A big pink suitcase, a new break up inspired haircut and a broken heart. That pretty much sums up what I brought when I moved two New York exactly two years ago. I didn't have a permanent address (although that's not that strange for this city) and I didn't know if I'd last longer than a few weeks, let alone finish my grad program at The New School. But I'm writing this from the place I call home in Hamilton Heights, where my still incredibly pink suitcase rests in my closet, so for the most part you can guess what happened.
The heartache is now long gone, something you could not have told me two years ago. Many people said it anyway, and I didn't believe it. Everyone who's ever been hurt this badly understands that I thought that the end of the relationship was the worst thing that could've happened to me. They'd also know that, of course, that turned out to be untrue. If only because I'm still rocking that same haircut. Who says impulsive decisions are bad?
As much as I thought the break up was the worst, I also thought it would be the biggest change in my life. You probably see this coming now, but I was wrong again. Let's get all cliché and mushy for a second and say that the biggest change was me. I'm much stronger than I was back then, and definitely happier. I did a lot of growing up, and even more learning. Which led to turn me into an activist and a feminist (amongst other things). Some other things that happened; I became part of an all female film collective, graduated from The New School, finally visited some more states (here's to you, Arizona, Texas & Louisiana), marched and worked during the historic Women's March in DC and most importantly, made new friends that I consider family. On a lighter note I drank way too much coffee, got stuck on the subway too often (plus learned how to properly curse at the MTA) and have gotten too good at killing cockroaches.
A few questions I've gotten a lot over these past two years, from both people here and back home, all have to do with immigration. It usually starts with what visa I'm on, proceeds with if I'd want to stay here forever and ends with if I'd give up my Dutch citizenship. The short answer to that last one is never. The longer answer includes me ranting about healthcare and education (do ask me next time you see me at a party and want to feel bad about the US). And in all honesty I'll add that I don't even know in what situation I'd have to get to be forced to give up my Dutch citizenship, I just know that it's a little too radical for my taste.
If you thought I forgot about that nice little middle question that might just give me commitment issues, think again. Forever is an awful long time, even for those who think life's too short (I'm still debating). As I could not have predicted these past two years and have no clue what the next two will look like (if I don't get my new visa, things will drastically change in a month from now), I can definitely not make any solid statements about forever. I love living here for now, but that all might change again. And the fact that I love living here, also doesn't mean I don't love being Dutch (because, you know, cheese and socialism). It also doesn't mean I love everything here, which brings up another frequently asked question; Why would you want to live here/there?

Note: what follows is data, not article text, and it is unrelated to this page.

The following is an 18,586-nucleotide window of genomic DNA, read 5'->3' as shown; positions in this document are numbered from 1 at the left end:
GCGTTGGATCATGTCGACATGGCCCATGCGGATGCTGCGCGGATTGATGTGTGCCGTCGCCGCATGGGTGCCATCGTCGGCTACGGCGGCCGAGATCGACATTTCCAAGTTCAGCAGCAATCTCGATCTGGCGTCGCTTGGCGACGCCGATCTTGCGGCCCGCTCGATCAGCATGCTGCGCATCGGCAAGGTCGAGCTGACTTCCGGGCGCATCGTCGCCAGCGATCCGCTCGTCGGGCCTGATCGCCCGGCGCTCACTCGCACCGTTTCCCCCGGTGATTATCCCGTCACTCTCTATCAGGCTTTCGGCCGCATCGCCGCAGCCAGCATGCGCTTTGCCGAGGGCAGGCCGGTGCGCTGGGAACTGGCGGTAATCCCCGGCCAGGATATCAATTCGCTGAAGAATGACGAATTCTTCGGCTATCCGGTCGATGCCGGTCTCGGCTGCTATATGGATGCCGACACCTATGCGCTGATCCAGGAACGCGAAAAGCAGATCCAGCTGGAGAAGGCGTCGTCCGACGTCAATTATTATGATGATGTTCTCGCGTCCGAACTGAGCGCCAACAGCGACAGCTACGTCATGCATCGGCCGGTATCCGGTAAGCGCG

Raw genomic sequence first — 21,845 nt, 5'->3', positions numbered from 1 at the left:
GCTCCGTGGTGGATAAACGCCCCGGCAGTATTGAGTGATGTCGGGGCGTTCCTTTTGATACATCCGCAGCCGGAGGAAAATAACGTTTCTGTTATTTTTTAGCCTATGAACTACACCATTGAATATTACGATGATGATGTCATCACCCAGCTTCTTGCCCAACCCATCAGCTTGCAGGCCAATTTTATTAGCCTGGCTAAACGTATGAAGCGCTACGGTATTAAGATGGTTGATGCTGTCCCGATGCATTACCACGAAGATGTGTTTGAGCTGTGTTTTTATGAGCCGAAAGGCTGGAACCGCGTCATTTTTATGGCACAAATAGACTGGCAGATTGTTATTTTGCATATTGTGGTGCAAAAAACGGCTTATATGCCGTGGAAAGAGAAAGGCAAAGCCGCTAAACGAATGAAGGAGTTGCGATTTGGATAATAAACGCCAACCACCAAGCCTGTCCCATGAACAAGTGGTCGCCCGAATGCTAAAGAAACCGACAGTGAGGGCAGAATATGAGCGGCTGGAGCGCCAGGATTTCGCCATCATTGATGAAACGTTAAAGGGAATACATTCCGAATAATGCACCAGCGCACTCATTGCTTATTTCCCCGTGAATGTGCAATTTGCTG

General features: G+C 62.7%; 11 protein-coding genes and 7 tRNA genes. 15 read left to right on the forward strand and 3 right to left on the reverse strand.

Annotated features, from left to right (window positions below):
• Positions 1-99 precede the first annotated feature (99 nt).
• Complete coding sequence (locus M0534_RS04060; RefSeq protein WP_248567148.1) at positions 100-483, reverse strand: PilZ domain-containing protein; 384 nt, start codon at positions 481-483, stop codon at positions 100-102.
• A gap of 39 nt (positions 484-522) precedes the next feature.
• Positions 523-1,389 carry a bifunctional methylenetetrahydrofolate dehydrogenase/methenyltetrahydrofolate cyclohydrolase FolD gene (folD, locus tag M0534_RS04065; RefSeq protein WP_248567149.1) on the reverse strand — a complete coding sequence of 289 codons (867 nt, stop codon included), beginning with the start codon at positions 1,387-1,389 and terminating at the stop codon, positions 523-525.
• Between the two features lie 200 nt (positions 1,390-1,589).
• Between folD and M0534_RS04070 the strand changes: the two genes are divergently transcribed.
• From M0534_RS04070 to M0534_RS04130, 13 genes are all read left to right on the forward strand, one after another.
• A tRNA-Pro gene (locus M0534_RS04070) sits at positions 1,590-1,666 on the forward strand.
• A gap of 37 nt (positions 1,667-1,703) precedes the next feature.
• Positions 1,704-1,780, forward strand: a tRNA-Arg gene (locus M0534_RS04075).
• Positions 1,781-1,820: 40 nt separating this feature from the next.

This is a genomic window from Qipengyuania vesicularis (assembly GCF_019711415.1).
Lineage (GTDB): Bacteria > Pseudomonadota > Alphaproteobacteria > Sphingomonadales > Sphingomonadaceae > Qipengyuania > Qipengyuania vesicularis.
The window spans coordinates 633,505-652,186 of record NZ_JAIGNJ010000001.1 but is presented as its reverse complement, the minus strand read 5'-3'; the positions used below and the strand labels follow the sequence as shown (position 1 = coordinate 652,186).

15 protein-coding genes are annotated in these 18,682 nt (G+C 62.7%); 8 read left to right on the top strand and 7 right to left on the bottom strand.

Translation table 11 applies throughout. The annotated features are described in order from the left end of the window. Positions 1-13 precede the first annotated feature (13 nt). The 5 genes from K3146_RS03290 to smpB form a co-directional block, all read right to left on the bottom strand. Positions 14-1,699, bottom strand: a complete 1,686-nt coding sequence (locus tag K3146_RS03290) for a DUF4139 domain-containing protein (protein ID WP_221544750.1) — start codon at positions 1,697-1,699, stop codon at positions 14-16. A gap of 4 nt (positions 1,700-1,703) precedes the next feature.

This is a relatively new one. To no one's surprise it started surfacing last fall and became a regular this winter. I even got into a fight over it the day after the election. That might be another party story, but the gist of it was that if I was so disappointed by the electing of Trump, I should just go home (this was said by someone who voted for Clinton). I couldn't disagree with that more, as I don't think that me wanting to live here means I have to agree with everything that happens here. Me loving New York doesn't mean I love all of the US (I can't even say I know most of it).
I guess I understand the question, but I don't understand why people would assume that I'd just go back because things could be better. Things like the scary gathering of white nationalists this past weekend in Charlottesville are horrifying and anger me, but they don't make me want to leave. Much of what I've learned these past two years has to do with activism, but also with the simple acts of just speaking up, of voicing your opinion, of helping each other out. This current political climate definitely makes me want to do just that. And if anything, it makes my work as a documentary filmmaker interested in social justice issues much more interesting.
It also brings me back to my new found New York family, something I've talked a lot about this past year. Beyond the work (which I couldn't love more and am so grateful for), it's the people that keep me here. They set apart this place for me. These are the people who were there for me when I couldn't stop crying over my break up. The people who opened their hearts and homes to me. Those who raised money for me in efforts to keep me here. The ones who inspire me, make me laugh and teach me something; sometimes about myself (like that I still can't properly pronounce the 'th'), sometimes about this country or other cultures. They are the people who made sure that I felt at home when I was new, and the ones I now go home to.
And as my story of why I came to New York finally doesn't revolve around someone else anymore, I'm hoping that soon I can answer that first question (remember, visa) by saying I am a filmmaker with an artist visa that will keep me here a few more years. I hate to disappoint, but to the last question, the answer will stay no. God no! (Does this make me an honorary American? I love you guys!)